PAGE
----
About a dozen housing activists gathered at a designated commuter shuttle bus stop near 24th and Valencia streets this morning to protest against soaring rents and displacement that they say have been perpetuated by the shuttle buses that serve employees of Silicon Valley-based tech companies.

The shuttle bus program, whose pilot expired February 1, was scheduled to be voted on at the Board of Supervisors meeting today. However, KQED reports that Mission Supervisor David Campos, along with supervisors London Breed and Norman Yee, came to an agreement last night with shuttle bus operators that would extend the program for another year. The extension would allow the buses to continue using Muni bus stops and give the city more time to study the program’s impacts over the next six months, including air quality and accelerated gentrification near the shuttle bus stops. The issue will come in front of the board again on February 23, when Campos will propose the compromise to the board.

At about 8:45 a.m. today, a group that included organizers from the San Francisco Tenants Union, The Housing Rights Committee, as well as members from the “Last 3 Percent” movement, which refers to San Francisco’s dwindling black population, effectively blocked some five buses that transport Facebook and Yahoo employees from their Mission District homes to Silicon Valley, leaving workers stranded for about 45 minutes.

To the sound of drumming and carrying signs that read “Save Our Homes,” “Reclaim The City,” and “Fire Ed Lee,” they protested an uptick of evictions, displacement, and skyrocketing housing prices in San Francisco neighborhoods that they say the commuter shuttle program fails to recognize and address.

This morning’s protest was the first time in months that opponents rallied publicly around the issues. An 18-month commuter shuttle pilot program aiming to regulate the some 200 buses that operate on San Francisco’s streets fueled a lawsuit last November. The Board of Supervisors postponed a vote two weeks ago that would have made a decision on the permanent adoption of the program.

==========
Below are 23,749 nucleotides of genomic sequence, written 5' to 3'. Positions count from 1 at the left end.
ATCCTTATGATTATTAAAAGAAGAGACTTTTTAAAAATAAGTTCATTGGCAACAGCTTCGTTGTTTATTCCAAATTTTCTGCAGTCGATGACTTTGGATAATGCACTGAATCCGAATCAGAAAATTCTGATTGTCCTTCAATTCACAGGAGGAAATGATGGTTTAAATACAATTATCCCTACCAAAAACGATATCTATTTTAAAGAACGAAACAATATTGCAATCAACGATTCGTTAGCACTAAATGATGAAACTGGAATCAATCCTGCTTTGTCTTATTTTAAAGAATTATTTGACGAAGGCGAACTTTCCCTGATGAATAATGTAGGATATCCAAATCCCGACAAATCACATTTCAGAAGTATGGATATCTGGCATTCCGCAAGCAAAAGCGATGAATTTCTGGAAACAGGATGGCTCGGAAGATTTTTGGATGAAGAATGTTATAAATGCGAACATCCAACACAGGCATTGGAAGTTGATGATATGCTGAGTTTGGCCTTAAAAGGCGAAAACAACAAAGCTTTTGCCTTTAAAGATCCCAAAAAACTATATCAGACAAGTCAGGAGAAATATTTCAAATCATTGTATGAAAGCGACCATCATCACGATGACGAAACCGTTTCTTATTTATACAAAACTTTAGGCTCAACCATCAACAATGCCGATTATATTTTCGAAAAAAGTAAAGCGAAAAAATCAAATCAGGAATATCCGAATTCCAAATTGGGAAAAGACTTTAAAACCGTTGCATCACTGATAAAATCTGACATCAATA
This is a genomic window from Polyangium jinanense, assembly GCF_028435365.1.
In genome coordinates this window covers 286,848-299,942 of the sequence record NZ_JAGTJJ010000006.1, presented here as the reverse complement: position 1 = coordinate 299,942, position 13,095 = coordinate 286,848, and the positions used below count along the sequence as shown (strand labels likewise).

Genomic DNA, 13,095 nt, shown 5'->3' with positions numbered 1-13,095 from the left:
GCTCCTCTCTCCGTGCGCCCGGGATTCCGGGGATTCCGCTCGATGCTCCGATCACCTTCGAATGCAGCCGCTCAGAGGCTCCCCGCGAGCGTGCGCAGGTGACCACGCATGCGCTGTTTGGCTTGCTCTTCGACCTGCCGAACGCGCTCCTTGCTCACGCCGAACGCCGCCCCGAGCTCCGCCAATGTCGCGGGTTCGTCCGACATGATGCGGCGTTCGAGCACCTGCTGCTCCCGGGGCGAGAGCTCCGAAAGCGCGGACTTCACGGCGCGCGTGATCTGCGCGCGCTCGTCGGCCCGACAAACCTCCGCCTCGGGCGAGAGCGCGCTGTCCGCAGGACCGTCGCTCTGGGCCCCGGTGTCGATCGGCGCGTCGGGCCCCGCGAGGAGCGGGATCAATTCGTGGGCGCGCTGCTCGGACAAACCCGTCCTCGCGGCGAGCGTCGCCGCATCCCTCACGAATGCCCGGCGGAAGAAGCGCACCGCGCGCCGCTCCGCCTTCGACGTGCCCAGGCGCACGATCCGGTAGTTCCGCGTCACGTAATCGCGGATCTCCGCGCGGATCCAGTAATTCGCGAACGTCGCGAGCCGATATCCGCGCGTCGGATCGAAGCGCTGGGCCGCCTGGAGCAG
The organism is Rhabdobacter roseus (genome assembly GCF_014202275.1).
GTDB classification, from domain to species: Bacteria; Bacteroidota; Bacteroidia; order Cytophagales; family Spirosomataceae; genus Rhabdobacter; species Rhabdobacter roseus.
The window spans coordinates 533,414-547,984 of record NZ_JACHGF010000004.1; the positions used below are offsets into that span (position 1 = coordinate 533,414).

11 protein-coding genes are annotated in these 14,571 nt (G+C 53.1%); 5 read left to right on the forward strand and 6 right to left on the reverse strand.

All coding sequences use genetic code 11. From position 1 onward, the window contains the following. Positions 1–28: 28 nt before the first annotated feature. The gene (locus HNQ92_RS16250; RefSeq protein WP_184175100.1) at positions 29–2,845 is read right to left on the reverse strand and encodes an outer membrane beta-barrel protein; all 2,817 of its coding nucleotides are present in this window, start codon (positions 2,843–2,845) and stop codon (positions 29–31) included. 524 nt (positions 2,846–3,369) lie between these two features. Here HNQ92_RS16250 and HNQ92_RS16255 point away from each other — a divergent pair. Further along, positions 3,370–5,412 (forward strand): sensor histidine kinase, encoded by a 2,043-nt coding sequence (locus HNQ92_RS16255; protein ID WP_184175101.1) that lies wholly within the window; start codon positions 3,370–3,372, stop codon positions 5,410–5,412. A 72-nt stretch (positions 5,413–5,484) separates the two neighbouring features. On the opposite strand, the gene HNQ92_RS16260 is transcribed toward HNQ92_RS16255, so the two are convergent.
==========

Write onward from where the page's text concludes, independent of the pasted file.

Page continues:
Opponents of the shuttles have criticized city leaders and transportation officials for allowing the program to forego an Environmental Impact Review. Residents of neighborhoods in which the shuttle buses operate have said that the vehicles congest streets and pose danger to pedestrians and bicyclists.

A shuttle bus enforcement official who declined to be named and was present at the intersection after the protest had concluded around 11:00 a.m. said that his job is to ticket shuttle drivers who illegally pull into bus stops to park and pick up passengers. The penalty citations run upwards of $300 but are rarely issued, according to this official, who added that shuttle operators “don’t always play by the rules,” despite the program’s regulations.

“They are still parking in the bus zones,” the transit agency employee said.

While an evaluation of the pilot program by the transit agency concluded that the shuttle service successfully reduced cars and congestion on the city’s streets, opponents point to the program’s negative impacts on public transportation and changes to the city’s demographics.

A man who lives near the 24th Street shuttle stop said he sympathizes with the protesters, but has friends who use the shuttle service and added that he feels it’s benefits “outweigh the negatives.”

“It allows people to get to work, and it takes cars off the roads,” said the man, declining to give his name. “The stops should be pre-arranged with the city so that they are not clogging up streets.”

The man added that many of his friends, who work at Facebook, Apple and Google, do not own cars because of the shuttle program. “They would still live in the city, with or without the program, particularly the younger people because they like it here,” he said.